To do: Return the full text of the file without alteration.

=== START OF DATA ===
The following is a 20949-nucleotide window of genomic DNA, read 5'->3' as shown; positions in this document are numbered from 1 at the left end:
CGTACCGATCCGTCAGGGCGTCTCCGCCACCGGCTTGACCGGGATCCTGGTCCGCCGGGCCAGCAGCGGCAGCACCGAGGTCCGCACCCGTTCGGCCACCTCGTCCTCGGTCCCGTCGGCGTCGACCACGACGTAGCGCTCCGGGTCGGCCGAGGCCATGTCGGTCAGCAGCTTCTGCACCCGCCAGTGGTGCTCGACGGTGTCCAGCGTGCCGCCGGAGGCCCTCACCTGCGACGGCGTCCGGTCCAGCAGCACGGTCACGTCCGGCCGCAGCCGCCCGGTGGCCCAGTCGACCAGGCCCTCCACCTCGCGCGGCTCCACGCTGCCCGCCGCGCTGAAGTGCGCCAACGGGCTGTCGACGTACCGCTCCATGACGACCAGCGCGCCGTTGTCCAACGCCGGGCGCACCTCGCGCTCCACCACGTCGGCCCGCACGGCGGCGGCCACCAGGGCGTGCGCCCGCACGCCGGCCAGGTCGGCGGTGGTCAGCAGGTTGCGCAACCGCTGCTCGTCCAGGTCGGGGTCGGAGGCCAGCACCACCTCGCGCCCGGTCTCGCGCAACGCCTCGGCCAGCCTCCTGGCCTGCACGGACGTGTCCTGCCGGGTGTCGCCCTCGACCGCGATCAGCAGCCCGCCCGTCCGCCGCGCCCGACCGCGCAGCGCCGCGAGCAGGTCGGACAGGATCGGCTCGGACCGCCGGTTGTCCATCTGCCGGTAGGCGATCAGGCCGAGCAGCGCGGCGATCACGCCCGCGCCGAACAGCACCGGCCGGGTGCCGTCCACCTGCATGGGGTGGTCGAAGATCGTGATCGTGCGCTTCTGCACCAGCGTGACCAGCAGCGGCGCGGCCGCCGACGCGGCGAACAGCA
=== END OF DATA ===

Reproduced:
The following is a 20949-nucleotide window of genomic DNA, read 5'->3' as shown; positions in this document are numbered from 1 at the left end:
CGTACCGATCCGTCAGGGCGTCTCCGCCACCGGCTTGACCGGGATCCTGGTCCGCCGGGCCAGCAGCGGCAGCACCGAGGTCCGCACCCGTTCGGCCACCTCGTCCTCGGTCCCGTCGGCGTCGACCACGACGTAGCGCTCCGGGTCGGCCGAGGCCATGTCGGTCAGCAGCTTCTGCACCCGCCAGTGGTGCTCGACGGTGTCCAGCGTGCCGCCGGAGGCCCTCACCTGCGACGGCGTCCGGTCCAGCAGCACGGTCACGTCCGGCCGCAGCCGCCCGGTGGCCCAGTCGACCAGGCCCTCCACCTCGCGCGGCTCCACGCTGCCCGCCGCGCTGAAGTGCGCCAACGGGCTGTCGACGTACCGCTCCATGACGACCAGCGCGCCGTTGTCCAACGCCGGGCGCACCTCGCGCTCCACCACGTCGGCCCGCACGGCGGCGGCCACCAGGGCGTGCGCCCGCACGCCGGCCAGGTCGGCGGTGGTCAGCAGGTTGCGCAACCGCTGCTCGTCCAGGTCGGGGTCGGAGGCCAGCACCACCTCGCGCCCGGTCTCGCGCAACGCCTCGGCCAGCCTCCTGGCCTGCACGGACGTGTCCTGCCGGGTGTCGCCCTCGACCGCGATCAGCAGCCCGCCCGTCCGCCGCGCCCGACCGCGCAGCGCCGCGAGCAGGTCGGACAGGATCGGCTCGGACCGCCGGTTGTCCATCTGCCGGTAGGCGATCAGGCCGAGCAGCGCGGCGATCACGCCCGCGCCGAACAGCACCGGCCGGGTGCCGTCCACCTGCATGGGGTGGTCGAAGATCGTGATCGTGCGCTTCTGCACCAGCGTGACCAGCAGCGGCGCGGCCGCCGACGCGGCGAACAGCA